Exam cheating cases decline


The Botswana Examinations Council (BEC) has hailed its new examination system, known as MALEPA for improving accuracy, accountability and turn around time.

The organisation’s executive secretary, Brian Mokopakgosi, told journalists yesterday that there had been an overall improvement in the conduct of examinations countrywide. He said that the system has matured as BEC successfully processed all its three examinations using the MALEPA system.

“We promised to cut on the amount of time we take to release results,” he said. “We are gaining on the efficiencies because of the system.”

Mokopakgosi said there was also an improvement in paying examinations markers. He said they are moving towards complete connection of all examinations centres. He also said the accreditation by Cambridge improved the quality of operations at BGCSE level.

He said that cases of maladministration and malpractices clouded examinations in the past. He spoke of reported incidents where wrong examination papers were opened by invigilators, which would spark concerns that exams were leaked.

He explained that exam papers were stored by the dates that particular paper would be written but sometimes invigilators just pick without looking at them.

He said that fortunately in cases where invigilators opened wrong papers, it was noticed before they could issue them to students. He also said that there has been an improvement in the number of cheating incidents from 22 two years ago to 12 this year.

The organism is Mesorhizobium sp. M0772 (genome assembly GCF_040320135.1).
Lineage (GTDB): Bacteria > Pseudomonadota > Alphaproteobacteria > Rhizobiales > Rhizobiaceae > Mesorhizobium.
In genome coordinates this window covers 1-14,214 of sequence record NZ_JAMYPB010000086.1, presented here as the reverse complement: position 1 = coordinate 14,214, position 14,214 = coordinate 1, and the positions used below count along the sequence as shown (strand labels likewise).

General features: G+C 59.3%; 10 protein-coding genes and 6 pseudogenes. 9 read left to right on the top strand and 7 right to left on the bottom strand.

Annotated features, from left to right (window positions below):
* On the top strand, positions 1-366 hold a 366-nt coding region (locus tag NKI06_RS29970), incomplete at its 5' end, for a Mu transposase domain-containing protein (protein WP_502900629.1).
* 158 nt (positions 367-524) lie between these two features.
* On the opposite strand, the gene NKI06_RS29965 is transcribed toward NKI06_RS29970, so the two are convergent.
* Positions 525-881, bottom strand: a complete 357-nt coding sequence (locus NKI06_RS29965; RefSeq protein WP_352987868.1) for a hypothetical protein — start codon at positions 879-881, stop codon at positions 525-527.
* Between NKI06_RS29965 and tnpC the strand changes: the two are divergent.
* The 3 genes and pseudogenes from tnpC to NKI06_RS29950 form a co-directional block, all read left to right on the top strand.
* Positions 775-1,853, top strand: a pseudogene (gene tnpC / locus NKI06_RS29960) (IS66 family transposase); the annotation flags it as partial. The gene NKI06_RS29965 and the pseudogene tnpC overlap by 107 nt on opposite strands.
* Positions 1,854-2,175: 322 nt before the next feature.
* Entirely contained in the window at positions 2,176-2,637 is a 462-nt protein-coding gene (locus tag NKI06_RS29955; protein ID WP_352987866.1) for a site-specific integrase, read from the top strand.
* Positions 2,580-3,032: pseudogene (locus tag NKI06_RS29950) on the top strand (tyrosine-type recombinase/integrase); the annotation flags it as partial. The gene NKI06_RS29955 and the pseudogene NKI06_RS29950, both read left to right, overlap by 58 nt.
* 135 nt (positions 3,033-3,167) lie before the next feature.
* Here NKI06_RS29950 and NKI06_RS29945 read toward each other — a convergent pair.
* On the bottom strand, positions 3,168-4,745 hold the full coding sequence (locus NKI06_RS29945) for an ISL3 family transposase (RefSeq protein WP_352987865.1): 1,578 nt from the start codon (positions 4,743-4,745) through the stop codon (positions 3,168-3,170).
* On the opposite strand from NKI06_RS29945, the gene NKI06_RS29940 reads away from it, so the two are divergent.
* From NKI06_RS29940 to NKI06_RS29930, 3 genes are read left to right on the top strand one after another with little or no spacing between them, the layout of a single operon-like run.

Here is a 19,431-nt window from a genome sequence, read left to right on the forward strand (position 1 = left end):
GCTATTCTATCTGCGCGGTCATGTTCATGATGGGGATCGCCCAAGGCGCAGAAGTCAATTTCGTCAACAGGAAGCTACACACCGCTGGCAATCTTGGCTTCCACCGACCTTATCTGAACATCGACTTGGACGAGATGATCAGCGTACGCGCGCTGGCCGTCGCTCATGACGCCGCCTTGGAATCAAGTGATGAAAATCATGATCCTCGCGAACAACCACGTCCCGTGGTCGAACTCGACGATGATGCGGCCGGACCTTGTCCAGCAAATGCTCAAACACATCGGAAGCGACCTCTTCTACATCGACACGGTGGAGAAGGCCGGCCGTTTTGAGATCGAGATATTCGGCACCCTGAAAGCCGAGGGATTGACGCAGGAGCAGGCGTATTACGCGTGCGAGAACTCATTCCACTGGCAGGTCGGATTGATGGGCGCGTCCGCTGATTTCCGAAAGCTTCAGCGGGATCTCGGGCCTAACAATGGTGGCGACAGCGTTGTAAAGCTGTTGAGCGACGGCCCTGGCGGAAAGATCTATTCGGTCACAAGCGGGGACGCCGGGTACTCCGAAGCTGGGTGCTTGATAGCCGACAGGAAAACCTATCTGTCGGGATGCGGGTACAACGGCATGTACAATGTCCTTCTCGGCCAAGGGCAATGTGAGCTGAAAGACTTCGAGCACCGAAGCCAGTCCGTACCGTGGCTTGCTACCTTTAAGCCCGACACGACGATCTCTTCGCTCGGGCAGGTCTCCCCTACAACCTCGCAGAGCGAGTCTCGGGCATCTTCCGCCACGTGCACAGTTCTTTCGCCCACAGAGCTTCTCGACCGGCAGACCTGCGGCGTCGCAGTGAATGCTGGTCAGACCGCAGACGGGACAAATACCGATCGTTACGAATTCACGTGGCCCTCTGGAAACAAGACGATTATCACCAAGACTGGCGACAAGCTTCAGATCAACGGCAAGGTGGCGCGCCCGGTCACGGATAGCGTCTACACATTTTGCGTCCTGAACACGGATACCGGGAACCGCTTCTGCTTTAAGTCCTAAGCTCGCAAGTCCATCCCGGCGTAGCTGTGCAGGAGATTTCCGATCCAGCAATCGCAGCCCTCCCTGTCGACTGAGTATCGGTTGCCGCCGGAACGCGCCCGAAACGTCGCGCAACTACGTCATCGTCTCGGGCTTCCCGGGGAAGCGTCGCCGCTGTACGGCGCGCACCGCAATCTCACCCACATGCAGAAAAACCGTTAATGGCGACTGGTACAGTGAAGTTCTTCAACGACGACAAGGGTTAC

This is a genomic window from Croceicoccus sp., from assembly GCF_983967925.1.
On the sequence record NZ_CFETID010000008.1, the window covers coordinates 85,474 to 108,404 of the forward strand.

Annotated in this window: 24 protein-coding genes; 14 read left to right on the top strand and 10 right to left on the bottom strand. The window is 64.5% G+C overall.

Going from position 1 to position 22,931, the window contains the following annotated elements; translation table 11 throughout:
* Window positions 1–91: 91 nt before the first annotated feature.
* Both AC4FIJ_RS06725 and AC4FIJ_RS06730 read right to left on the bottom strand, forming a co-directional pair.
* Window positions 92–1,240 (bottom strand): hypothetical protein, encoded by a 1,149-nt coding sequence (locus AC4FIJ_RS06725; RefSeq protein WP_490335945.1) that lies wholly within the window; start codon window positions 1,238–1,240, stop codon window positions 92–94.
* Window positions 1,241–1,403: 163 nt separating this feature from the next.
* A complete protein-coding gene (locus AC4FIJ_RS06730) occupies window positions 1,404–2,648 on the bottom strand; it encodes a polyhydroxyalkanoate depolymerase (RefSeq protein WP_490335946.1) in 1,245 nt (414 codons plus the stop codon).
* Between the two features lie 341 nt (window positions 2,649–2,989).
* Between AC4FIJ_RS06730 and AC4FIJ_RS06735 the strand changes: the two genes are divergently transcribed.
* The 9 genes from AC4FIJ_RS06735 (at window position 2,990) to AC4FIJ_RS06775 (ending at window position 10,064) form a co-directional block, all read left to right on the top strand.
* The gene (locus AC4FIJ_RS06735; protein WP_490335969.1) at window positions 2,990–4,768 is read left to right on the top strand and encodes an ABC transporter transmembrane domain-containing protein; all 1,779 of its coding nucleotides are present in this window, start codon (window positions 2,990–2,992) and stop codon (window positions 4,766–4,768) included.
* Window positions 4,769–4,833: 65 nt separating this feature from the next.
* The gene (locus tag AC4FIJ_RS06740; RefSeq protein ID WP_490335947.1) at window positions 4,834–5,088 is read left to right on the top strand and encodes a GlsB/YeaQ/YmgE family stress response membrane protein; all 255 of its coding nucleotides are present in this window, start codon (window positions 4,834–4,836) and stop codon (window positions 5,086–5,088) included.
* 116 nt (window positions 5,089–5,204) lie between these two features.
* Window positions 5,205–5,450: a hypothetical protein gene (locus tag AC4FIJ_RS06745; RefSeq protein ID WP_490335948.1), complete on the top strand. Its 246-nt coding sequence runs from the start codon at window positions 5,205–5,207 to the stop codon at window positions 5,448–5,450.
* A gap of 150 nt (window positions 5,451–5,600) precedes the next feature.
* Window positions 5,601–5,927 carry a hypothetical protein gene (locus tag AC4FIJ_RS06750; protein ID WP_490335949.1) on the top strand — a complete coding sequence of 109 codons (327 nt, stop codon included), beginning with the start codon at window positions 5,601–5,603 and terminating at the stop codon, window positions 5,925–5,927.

“If a teacher is found to have copied the students we would report them to their employer,” he said.

Meanwhile, Mokopakgosi said BEC is expected to release standard seven results during the second week of December. The results for JC and BGCSE would be released in January and February respectively.

Marking of the standard seven exam papers was completed on November 8, 2015 while for JC and BGCSE, marking commenced yesterday. He however said that despite striving to achieve the set dates, there are always challenges along the way.

Editor's Comment
What about employees in private sector?

How can this be achieved when there already is little care about the working conditions of those within the private sector employ?For a long time, private sector employees have been neglected by their employers, not because they cannot do better to care for them, but because they take advantage of government's laxity when it comes to protecting and advocating for public sector employees, giving the cue to employers within the private sector...

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